Skip to content

New cities on the Cloudflare global network: March 2022 edition

New cities on the Cloudflare global network: March 2022 edition

If you follow the Cloudflare blog, you know that we love to add cities to our global map. With each new city we add, we help make the Internet faster, more reliable, and more secure. Today, we are announcing the addition of 18 new cities in Africa, South America, Asia, and the Middle East, bringing our network to over 270 cities globally. We’ll also look closely at how adding new cities improves Internet performance, such as our new locations in Israel, which reduced median response time (latency) from 86ms to 29ms (a 66% improvement) in a matter of weeks for subscribers of one Israeli Internet service provider (ISP).

The Cities

Without further ado, here are the 18 new cities in 10 countries we welcomed to our global network: Accra, Ghana; Almaty, Kazakhstan; Bhubaneshwar, India; Chiang Mai, Thailand; Joinville, Brazil; Erbil, Iraq; Fukuoka, Japan; Goiânia, Brazil; Haifa, Israel; Harare, Zimbabwe; Juazeiro do Norte, Brazil; Kanpur, India; Manaus, Brazil; Naha, Japan; Patna, India; São José do Rio Preto, Brazil; Tashkent, Uzbekistan; Uberlândia, Brazil.

Cloudflare’s ISP Edge Partnership Program

But let’s take a step back and understand why and how adding new cities to our list helps make the Internet better. First, we should reintroduce the Cloudflare Edge Partnership Program. Cloudflare is used as a reverse proxy by nearly 20% of all Internet properties, which means the volume of ISP traffic trying to reach us can be significant. In some cases, as we’ll see in Israel, the distance data needs to travel can also be significant, adding to latency and reducing Internet performance for the user. Our solution is partnering with ISPs to embed our servers inside their network. Not only does the ISP avoid lots of back haul traffic, but their subscribers also get much better performance because the website is served on-net, and close to them geographically. It is a win-win-win.

Consider a large Israeli ISP we did not peer with locally in Tel Aviv. Last year, if a subscriber wanted to reach a website on the Cloudflare network, their request had to travel on the Internet backbone – the large carriers that connect networks together on behalf of smaller ISPs – from Israel to Europe before reaching Cloudflare and going back. The map below shows where they were able to find Cloudflare content before our deployment went live: 48% in Frankfurt, 33% in London, and 18% in Amsterdam. That’s a long way!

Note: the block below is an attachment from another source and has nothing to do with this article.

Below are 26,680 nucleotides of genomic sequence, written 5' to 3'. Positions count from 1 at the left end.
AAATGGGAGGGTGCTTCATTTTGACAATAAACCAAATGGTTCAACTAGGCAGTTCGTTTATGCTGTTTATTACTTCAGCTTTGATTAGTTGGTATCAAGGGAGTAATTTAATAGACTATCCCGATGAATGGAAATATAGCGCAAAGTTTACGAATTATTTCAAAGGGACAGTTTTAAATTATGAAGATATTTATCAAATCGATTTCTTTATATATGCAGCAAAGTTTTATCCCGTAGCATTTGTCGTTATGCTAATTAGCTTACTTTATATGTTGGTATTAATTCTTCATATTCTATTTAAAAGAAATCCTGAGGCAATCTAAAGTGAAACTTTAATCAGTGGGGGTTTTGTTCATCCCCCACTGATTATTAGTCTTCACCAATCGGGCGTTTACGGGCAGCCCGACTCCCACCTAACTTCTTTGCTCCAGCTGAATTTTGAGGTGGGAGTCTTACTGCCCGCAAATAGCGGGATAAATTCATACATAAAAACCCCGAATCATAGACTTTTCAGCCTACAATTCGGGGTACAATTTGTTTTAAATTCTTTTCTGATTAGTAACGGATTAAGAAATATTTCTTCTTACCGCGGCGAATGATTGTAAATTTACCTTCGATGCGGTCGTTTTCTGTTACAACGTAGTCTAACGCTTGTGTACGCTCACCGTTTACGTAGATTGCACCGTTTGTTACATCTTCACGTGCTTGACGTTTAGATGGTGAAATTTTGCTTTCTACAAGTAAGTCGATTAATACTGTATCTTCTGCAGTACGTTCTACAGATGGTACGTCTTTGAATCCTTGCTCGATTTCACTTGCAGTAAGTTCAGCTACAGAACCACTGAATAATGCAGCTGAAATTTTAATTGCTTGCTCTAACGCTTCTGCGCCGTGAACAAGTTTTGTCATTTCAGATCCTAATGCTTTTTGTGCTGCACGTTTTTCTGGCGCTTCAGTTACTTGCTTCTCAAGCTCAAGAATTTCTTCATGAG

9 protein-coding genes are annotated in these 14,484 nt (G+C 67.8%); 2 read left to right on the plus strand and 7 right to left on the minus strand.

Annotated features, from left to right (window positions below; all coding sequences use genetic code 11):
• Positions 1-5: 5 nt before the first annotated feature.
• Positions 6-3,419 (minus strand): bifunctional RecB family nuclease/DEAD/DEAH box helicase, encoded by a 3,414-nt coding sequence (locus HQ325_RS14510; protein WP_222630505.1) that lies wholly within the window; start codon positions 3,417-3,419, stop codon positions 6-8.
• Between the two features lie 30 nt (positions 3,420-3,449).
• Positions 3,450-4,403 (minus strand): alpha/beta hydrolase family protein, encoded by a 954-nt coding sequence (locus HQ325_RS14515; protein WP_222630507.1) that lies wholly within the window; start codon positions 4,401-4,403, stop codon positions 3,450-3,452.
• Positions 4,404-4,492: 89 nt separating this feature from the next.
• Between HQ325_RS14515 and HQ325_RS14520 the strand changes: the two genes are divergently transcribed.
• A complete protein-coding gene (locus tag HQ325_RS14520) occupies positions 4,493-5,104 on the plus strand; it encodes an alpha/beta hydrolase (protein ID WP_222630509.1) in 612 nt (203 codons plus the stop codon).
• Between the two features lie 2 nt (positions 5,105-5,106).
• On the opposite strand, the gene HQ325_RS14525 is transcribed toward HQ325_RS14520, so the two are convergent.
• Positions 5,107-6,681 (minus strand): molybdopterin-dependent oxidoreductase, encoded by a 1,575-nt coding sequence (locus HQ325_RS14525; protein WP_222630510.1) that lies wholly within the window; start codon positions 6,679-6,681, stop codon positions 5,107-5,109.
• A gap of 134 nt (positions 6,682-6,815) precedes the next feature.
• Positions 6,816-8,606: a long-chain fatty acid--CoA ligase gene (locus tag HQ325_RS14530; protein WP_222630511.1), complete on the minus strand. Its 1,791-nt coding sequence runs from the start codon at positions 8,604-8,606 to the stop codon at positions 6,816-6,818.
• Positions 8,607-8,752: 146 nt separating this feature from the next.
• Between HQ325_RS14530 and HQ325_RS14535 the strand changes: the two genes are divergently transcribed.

In January and March 2022, we turned up deployments with the ISP  in Tel Aviv and Haifa. Now live, these two locations serve practically all requests from their subscribers locally within Israel. Instead of traveling 3,000 km to reach one of the millions of websites on our network, most requests from Israel now travel 65 km, or less. The improvement has been dramatic: now we’re serving 66% of requests in under 50ms; before the deployment we couldn’t serve any in under 50ms because the distance was too great. Now, 85% are served in under 100ms; before, we served 66% of requests in under 100ms.

As we continue to put dots on the map, we’ll keep putting updates here on how Internet performance is improving. As we like to say, we’re just getting started.

If you’re an ISP that is interested in hosting a Cloudflare cache to improve performance and reduce back haul, get in touch on our Edge Partnership Program page. And if you’re a software, data, or network engineer – or just the type of person who is curious and wants to help make the Internet better – consider joining our team.

Source:: CloudFlare